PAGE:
Two more Boeremag members convicted, 13 guilty of high treason
Two more Boeremag members, Dr Lets Pretorius and Jurie Vermeulen, were found guilty of high treason today, bringing to 13 the number of convicted members.
Pretorius was named "medical commander" in Boeremag leader Mike du Toit's "war plan" for a rightwing coup to overthrow the ANC government.
He was also part of a convoy on its way to plant bombs in the Pretoria-Witwatersrand-Vereeniging areas in September 2002.
The mission was abandoned because police got wind of the plan.
According to the evidence, Pretorius had ordered two paramedics who worked for him to accompany the convoy in case of injuries, but the paramedics went into hiding because their wives refused to let them go.
Judge Eben Jordaan rejected Pretorius' claim that the so-called "D-Day" convoy had been an innocent exercise and that he knew nothing about a plan to overthrow the government.
He said it was highly unlikely that Pretorius' three sons, who described themselves as soldiers of the "South African Boer Republic" and asked to be declared prisoners of war, would not have told him of their plans.
Jordaan said Pretorius had been aware of the masses of weapons, ammunition, petrol, cylinder bombs, and 23 buckets filled with explosives being loaded onto a truck and bakkies before the convoy left that day.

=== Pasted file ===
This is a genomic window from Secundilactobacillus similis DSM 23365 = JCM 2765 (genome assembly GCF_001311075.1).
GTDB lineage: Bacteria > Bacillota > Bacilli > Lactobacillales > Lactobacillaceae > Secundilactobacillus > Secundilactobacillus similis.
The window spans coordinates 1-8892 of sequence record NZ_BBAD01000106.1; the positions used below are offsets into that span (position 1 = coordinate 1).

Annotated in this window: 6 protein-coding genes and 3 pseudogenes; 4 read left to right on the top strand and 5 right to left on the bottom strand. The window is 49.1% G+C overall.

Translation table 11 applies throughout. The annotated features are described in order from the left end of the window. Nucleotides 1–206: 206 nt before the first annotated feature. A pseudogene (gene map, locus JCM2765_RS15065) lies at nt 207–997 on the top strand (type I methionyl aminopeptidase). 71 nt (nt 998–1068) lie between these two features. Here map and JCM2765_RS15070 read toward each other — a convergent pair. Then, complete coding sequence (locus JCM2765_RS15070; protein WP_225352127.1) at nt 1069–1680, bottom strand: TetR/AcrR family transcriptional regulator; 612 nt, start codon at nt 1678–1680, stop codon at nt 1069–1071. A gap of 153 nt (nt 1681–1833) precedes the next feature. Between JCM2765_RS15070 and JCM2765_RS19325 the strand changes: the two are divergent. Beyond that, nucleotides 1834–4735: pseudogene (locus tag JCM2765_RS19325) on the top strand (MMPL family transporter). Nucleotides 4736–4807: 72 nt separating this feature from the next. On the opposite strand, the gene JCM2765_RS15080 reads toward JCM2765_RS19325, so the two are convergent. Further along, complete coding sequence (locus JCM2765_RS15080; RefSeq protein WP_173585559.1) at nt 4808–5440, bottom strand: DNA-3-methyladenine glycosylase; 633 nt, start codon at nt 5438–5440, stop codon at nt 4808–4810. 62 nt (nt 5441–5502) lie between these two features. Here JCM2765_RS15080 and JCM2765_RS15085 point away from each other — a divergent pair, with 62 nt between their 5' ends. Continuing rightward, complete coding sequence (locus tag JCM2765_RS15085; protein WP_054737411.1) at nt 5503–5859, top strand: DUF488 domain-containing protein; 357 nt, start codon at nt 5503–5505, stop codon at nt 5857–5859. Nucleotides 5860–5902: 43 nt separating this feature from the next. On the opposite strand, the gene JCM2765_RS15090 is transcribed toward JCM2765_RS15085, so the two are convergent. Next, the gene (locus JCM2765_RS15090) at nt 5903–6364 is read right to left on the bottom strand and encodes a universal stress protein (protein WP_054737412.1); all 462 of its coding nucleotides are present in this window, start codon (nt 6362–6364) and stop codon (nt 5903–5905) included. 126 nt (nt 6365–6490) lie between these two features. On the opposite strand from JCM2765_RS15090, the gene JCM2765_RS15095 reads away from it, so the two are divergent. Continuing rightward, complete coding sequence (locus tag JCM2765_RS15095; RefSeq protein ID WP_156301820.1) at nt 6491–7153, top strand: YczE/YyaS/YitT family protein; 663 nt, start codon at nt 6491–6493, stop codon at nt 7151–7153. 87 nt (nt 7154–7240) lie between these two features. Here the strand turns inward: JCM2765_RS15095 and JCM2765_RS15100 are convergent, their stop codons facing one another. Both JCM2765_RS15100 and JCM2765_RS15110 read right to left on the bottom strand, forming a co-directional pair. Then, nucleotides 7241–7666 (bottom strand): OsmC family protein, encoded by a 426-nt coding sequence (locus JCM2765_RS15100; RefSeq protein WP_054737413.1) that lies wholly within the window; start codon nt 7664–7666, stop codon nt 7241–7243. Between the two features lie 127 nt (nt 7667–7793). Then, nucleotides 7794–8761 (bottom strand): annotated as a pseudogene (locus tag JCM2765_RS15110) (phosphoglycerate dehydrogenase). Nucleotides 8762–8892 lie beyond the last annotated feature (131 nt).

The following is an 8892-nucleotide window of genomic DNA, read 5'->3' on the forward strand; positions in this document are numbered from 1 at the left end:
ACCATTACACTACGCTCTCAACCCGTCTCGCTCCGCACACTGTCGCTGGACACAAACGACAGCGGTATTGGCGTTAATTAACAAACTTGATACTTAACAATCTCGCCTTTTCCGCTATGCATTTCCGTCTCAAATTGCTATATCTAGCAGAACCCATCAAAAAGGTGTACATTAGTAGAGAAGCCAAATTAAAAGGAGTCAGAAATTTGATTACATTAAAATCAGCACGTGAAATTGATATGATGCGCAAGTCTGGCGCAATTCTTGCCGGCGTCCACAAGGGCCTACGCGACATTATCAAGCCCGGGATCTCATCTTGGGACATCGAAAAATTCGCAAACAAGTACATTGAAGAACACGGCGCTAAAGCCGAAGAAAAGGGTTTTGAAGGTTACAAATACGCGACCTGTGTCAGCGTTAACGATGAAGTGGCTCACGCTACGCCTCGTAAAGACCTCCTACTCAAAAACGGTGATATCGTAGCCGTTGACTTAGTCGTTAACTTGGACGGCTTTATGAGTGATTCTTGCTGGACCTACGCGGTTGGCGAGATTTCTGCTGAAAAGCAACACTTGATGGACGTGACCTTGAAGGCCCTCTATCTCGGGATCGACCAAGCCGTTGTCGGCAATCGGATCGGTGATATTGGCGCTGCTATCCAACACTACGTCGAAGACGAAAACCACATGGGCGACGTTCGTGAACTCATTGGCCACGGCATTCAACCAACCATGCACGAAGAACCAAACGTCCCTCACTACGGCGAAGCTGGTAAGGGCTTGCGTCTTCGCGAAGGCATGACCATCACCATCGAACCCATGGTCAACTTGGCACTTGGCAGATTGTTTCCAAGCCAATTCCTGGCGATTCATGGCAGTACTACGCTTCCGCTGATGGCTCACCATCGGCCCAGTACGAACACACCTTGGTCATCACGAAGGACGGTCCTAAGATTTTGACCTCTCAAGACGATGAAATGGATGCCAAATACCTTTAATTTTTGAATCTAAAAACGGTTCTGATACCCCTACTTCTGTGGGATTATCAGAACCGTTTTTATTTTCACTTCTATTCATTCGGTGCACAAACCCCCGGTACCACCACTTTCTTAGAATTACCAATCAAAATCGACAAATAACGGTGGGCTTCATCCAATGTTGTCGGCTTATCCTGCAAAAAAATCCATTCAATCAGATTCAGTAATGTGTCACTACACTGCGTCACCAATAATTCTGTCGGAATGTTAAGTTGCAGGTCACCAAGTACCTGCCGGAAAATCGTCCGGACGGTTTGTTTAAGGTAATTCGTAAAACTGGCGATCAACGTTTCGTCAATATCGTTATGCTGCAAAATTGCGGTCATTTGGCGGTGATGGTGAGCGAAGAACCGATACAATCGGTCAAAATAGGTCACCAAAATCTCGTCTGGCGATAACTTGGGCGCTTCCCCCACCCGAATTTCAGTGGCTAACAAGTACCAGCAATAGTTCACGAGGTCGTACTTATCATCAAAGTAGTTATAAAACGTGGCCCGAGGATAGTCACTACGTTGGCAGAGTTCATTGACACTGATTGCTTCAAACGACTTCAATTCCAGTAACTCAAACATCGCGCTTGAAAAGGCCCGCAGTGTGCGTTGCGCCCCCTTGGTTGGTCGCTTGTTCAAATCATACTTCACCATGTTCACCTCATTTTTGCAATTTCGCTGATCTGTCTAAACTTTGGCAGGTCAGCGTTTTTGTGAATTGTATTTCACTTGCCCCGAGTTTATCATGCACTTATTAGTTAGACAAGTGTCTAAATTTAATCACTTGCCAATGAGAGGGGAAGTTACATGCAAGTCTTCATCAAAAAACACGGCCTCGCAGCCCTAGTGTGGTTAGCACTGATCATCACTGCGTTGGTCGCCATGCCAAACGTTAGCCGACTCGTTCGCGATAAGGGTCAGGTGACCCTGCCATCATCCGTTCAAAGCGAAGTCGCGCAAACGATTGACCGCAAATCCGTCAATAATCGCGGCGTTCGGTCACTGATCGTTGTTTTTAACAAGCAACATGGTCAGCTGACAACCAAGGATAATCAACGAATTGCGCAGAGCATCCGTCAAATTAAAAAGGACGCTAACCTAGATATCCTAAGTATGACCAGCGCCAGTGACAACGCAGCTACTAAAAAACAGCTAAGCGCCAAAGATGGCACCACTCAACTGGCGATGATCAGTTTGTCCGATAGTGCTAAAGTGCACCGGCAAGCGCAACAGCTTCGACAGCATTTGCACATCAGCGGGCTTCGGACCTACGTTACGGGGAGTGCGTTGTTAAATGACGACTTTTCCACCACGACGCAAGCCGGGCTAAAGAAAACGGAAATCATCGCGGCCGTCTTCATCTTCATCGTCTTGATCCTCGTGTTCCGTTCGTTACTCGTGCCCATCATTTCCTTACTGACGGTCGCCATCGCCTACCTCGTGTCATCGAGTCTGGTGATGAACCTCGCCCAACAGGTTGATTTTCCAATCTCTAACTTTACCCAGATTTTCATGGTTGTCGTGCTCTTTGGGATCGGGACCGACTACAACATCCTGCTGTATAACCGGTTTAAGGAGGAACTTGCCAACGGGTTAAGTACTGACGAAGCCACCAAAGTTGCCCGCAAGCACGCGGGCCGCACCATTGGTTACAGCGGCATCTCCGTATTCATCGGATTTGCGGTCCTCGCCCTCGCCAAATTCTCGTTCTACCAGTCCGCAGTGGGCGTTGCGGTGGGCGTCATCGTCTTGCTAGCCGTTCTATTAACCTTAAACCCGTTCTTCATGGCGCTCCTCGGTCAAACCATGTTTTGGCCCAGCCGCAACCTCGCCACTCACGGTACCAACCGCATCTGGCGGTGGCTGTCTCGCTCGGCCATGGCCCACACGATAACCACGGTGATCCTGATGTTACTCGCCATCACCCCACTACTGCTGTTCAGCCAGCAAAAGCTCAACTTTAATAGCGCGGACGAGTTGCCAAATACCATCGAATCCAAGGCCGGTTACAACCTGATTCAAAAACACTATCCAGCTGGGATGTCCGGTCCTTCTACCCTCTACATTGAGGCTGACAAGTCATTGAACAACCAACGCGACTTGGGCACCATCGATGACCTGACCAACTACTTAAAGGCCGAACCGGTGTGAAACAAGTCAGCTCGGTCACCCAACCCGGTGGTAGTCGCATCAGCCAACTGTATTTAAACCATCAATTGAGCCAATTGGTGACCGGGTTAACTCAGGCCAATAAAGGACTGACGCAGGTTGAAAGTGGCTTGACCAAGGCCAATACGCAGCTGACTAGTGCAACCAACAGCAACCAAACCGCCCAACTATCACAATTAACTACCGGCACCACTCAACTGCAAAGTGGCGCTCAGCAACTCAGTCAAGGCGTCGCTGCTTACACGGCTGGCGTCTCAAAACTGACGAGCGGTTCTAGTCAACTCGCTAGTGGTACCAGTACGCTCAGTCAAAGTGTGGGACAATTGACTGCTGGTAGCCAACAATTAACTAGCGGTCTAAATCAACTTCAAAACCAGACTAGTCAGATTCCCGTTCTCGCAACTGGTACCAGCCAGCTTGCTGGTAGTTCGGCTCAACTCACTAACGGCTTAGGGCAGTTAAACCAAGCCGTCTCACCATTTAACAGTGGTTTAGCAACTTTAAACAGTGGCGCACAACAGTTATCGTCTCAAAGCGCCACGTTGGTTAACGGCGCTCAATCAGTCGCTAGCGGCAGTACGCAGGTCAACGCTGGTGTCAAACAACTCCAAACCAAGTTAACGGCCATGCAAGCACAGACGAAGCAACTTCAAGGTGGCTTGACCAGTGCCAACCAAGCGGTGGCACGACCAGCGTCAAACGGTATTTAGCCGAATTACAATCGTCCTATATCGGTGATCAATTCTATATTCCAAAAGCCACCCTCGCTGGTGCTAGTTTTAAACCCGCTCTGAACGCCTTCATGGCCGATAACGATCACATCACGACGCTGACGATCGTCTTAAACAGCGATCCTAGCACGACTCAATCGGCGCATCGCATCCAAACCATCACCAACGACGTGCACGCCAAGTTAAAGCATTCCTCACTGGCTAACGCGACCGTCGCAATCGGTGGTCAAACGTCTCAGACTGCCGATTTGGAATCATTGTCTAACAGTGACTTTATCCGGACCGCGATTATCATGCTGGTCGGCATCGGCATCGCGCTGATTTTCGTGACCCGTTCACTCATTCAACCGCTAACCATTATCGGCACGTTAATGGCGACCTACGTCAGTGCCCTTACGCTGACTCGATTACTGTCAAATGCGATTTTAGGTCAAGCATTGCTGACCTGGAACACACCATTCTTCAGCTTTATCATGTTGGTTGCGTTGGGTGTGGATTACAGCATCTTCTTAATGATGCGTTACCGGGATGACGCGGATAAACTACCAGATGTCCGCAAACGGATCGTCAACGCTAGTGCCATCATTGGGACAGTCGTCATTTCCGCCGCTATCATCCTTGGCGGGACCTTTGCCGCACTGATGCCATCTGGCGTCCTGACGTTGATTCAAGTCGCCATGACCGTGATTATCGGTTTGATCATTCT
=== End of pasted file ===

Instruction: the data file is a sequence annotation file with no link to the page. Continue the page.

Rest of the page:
He had also been present when the goods were unloaded at the accused Herman van Rooyen's farm after the mission was called off.
Jordaan said one only had to look at photos of what was found at Van Rooyen's farm to see why the court did not believe Pretorius.
He said it was clear Pretorius had lied to police after his arrest when he told them the truck had been stolen.
By then he knew police had found the truck full of arms and ammunition and some of his personal possessions in Lichtenburg.
Pretorius testified that he had been "98 percent sure" that a huge black-on-white attack, referred to as "the night of the long knives", was going to take place, but had left his medical supplies and family behind.
Jordaan said if he was so concerned about an eminent attack he would have warned more people, such as his staff and members of his church.
He rejected Vermeulen's evidence that he had attended numerous Boeremag meetings "under fear and duress" because he feared he would be shot if he withdrew.
Vermeulen's claims that he knew nothing about a coup plan were also rejected.
Jordaan said Vermeulen had willingly sworn an oath of allegiance to the Boeremag's cause and had willingly attended meetings at which the coup was discussed and the terrorist acts were planned.
Vermeulen would not have been given the rank of major in the Boeremag's army if he was not involved.
It was highly unlikely that the Boeremag's inner circle would have harboured an "ignoramus" in their midst, Jordaan said.